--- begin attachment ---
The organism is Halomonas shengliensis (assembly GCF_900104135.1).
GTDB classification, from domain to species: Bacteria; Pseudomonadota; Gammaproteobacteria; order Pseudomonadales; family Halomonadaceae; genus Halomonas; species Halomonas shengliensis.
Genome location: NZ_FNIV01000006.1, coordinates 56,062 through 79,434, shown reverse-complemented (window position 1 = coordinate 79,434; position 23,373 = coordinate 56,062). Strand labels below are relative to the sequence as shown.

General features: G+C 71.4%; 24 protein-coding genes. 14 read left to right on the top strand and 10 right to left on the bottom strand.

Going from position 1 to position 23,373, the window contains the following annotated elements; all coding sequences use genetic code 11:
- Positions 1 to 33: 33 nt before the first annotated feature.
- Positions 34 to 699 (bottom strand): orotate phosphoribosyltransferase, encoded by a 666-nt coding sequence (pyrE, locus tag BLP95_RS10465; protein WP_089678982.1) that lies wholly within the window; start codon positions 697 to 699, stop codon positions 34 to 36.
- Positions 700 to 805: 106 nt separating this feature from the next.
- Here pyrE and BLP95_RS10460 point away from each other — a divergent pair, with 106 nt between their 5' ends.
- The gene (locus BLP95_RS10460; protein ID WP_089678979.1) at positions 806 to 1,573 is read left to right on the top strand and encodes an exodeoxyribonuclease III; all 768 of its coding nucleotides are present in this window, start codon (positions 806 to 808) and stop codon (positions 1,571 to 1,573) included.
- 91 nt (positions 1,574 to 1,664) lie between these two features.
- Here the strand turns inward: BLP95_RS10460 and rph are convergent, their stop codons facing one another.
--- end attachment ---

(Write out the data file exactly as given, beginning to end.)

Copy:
The organism is Halomonas shengliensis (assembly GCF_900104135.1).
GTDB classification, from domain to species: Bacteria; Pseudomonadota; Gammaproteobacteria; order Pseudomonadales; family Halomonadaceae; genus Halomonas; species Halomonas shengliensis.
Genome location: NZ_FNIV01000006.1, coordinates 56,062 through 79,434, shown reverse-complemented (window position 1 = coordinate 79,434; position 23,373 = coordinate 56,062). Strand labels below are relative to the sequence as shown.

General features: G+C 71.4%; 24 protein-coding genes. 14 read left to right on the top strand and 10 right to left on the bottom strand.

Going from position 1 to position 23,373, the window contains the following annotated elements; all coding sequences use genetic code 11:
- Positions 1 to 33: 33 nt before the first annotated feature.
- Positions 34 to 699 (bottom strand): orotate phosphoribosyltransferase, encoded by a 666-nt coding sequence (pyrE, locus tag BLP95_RS10465; protein WP_089678982.1) that lies wholly within the window; start codon positions 697 to 699, stop codon positions 34 to 36.
- Positions 700 to 805: 106 nt separating this feature from the next.
- Here pyrE and BLP95_RS10460 point away from each other — a divergent pair, with 106 nt between their 5' ends.
- The gene (locus BLP95_RS10460; protein ID WP_089678979.1) at positions 806 to 1,573 is read left to right on the top strand and encodes an exodeoxyribonuclease III; all 768 of its coding nucleotides are present in this window, start codon (positions 806 to 808) and stop codon (positions 1,571 to 1,573) included.
- 91 nt (positions 1,574 to 1,664) lie between these two features.
- Here the strand turns inward: BLP95_RS10460 and rph are convergent, their stop codons facing one another.